Charlize Theron’s career took off in the late ’90s with movies such as Mighty Joe Young, The Cider House Rules and The Advocate. In 2004 she won the Academy Award for Best Actress for her portrayal of serial killer Aileen Wuornos in Monster. Other prominent movies followed, including North Country, The Life and Death of Peter Sellers and Hancock. She was due to start shooting a sequel to the Mad Max films, called Mad Max: Fury Road but it has been postponed until next year, giving her the opportunity to star in Jason Reitman’s new movie Young Adult, written by Diablo Cody.
In the film she plays Mavis Gary, a newly divorced writer of teen literature, who has lost her way in life and is trying to regain her sanity by returning to her small town in Minnesota to reclaim her happily married high school sweetheart, Buddy Slade (Patrick Wilson). When things don’t go the way she plans, she forms an unusual bond another former classmate, Matt Freehauf (Patton Oswalt).
Do you consider Mavis to be mentally ill?
I’ve never been a fan of labels. I think it’s very easy to look at somebody and kind of throw a label on them, ‘they’re crazy.’ And I’m not a big fan of overly justifying bad behavior, or why people are the way they are. I think that’s a cop-out. I don’t have a lot of empathy for that.
I thought the things that Mavis did were pretty despicable, but then again, not to the point where I was disgusted by her.
I never had a hard time liking her. I would love to go and have a beer with her. I would never let her hang out with my boyfriend, but I would love to hang out with her. She’s entertaining about all of her stuff. She has a funny way of sucking the air out of the room. I found her fascinating.
What I liked when I read Diablo’s script was the idea of a woman who’s dealing with very common mid-to-late 30’s issues that women can really relate to; but because of how she went through life, is dealing with them the way a 16-year-old would deal with them.
I thought that was really fascinating. Here she is a 37-year-old trying to get her life together, but she just doesn’t have the tools to do it.
We’ve seen a lot of movies recently where women behave badly, including your character. Do you see this as a sign of progress for women or as a step backwards?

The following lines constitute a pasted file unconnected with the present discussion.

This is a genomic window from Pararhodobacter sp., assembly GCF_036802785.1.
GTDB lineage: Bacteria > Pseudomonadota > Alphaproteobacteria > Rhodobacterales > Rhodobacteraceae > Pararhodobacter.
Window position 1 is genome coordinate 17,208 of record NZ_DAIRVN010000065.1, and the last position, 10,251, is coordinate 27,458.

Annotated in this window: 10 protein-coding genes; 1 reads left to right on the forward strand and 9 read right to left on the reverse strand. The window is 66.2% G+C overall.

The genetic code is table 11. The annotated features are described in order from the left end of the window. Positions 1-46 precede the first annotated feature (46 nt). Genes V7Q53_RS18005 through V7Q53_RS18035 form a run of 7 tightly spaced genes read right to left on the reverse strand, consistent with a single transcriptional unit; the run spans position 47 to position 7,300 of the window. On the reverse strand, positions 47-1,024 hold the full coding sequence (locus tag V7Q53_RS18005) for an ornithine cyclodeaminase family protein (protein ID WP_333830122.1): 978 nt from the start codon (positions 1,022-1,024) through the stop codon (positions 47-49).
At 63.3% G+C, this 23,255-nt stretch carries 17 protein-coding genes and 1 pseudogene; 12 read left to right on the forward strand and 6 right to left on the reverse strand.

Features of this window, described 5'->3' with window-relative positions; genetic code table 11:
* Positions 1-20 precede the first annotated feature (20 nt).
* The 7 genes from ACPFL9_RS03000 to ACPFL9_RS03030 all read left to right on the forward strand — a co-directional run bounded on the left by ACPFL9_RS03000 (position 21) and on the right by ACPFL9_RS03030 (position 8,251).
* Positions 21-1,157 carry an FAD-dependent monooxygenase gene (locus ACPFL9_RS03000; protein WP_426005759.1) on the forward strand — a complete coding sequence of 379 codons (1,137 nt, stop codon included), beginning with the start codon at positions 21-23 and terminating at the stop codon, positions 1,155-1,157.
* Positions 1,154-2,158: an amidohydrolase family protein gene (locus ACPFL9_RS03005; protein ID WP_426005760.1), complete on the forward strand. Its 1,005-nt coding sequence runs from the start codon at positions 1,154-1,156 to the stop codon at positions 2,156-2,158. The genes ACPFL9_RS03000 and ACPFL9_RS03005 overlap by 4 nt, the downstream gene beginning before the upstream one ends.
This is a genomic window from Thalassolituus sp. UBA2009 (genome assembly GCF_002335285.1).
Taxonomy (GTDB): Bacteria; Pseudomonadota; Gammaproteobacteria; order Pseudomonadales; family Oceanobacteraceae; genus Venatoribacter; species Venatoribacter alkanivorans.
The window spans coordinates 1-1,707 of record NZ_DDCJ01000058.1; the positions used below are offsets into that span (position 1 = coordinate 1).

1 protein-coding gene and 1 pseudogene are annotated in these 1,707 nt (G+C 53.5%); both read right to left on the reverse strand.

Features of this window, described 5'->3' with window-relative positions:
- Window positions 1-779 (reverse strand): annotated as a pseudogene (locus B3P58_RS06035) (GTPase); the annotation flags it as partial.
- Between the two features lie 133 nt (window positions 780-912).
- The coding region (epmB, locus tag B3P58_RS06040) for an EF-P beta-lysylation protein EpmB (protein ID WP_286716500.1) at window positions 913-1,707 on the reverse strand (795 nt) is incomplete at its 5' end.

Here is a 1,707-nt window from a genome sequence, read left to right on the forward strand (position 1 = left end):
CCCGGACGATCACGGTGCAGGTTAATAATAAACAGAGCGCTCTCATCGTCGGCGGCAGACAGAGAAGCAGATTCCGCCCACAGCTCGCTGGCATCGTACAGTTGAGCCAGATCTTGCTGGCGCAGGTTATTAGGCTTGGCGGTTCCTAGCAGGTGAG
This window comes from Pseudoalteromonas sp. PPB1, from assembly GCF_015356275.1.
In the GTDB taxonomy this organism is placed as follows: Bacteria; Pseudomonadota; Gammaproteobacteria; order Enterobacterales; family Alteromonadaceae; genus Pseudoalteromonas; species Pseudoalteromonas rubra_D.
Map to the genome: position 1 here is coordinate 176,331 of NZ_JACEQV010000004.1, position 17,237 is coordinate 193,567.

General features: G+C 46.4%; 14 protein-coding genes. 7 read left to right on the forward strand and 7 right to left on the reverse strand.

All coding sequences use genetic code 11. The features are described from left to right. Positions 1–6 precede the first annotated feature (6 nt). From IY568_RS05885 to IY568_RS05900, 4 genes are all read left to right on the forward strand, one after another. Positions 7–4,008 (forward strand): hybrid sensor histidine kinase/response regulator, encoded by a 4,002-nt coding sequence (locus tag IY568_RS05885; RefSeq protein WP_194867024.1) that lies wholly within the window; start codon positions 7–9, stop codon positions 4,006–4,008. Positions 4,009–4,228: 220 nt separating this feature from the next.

I talked a lot about this when I did Monster. I think women are more conflicted than men, and I think we come from a society where we’re very comfortable with the Madonna whore complex. We’re either good hookers or really good mothers. But we’re not bad hookers and we’re not bad mothers, and we’re nothing in between.
I grew up on cinema where Gene Hackman, Dustin Hoffman and Robert DeNiro got to play those kind of honest characters, and I saw a little bit of myself in those kind of struggles. It’s so great as an actor to get the opportunity to do something that’s incredibly truthful. It’s been very nice.
Your character was a beautiful, popular girl in high school. What type of girl were you in high school and did you experience any ‘mean girl’ moments?
I was pretty much a mess after primary school. I really experienced a lot more of that stuff from the ages of 7 to 12, where there was a really popular girl in my school and I was obsessed with her. I mean, you would go to jail for that stuff today. And I’m so embarrassed, because I actually was in tears one day because I couldn’t sit next to her.
And then three weeks ago I was in London, I’m shooting a film there (Snow White & the Huntsman), and I was in a fitting. And this girl goes, ‘Oh I know Charlize.’ And it was that girl that [screwed] me up in primary school, who now lives kind of a sad life.
I got that out of my system, so that by the time I went to high school, I was broken in and more immune to all of that stuff. I wasn’t really in the popular crowd. I went to art school. I was obsessed with ballet. I wore really nerdy glasses. I was blind as could be, and boys didn’t really like big nerdy glasses.
There’s a buzz about an Oscar nomination for you for this. What would that mean to you?
I can’t even think about anything like that. I know it sounds unbelievably cliche, but I haven’t worked in three years.
To have the opportunity to come back and do something like this, with Diablo and with Patton, with Jason, who I really wanted to work with, with this kind of material, and to see people respond to it, has been the greatest gift. And so I can’t even think beyond anything like that.
It’s just really nice to have people come up to me and have these little tiny anecdotes with what they connected with in the movie. The movie kind of puts them in a little bit of a Mavis mood, so they feel really free to admit that they’ve done things like Mavis, which is just so endearing.
How did you spend the last three years? Were you looking for scripts or on vacation?
On my couch. Potato chips. Unemployed. No, it sounds like it was that, but actually I was getting ready to go to do Fury Road with George Miller in Australia.
Initially I had to pass on this because when Jason came to me, I was packing and going to Australia to start pre-production on Fury Road, which was a year shoot. And I was in Australia for two weeks, then they pushed the film [to next year], and I came back.
Jason called me up and said, ‘Let’s do this in a month.’ And I was like, ‘Okay.’ But I was waiting for that film to happen, and I had other things in development. Creatively I was very satisfied.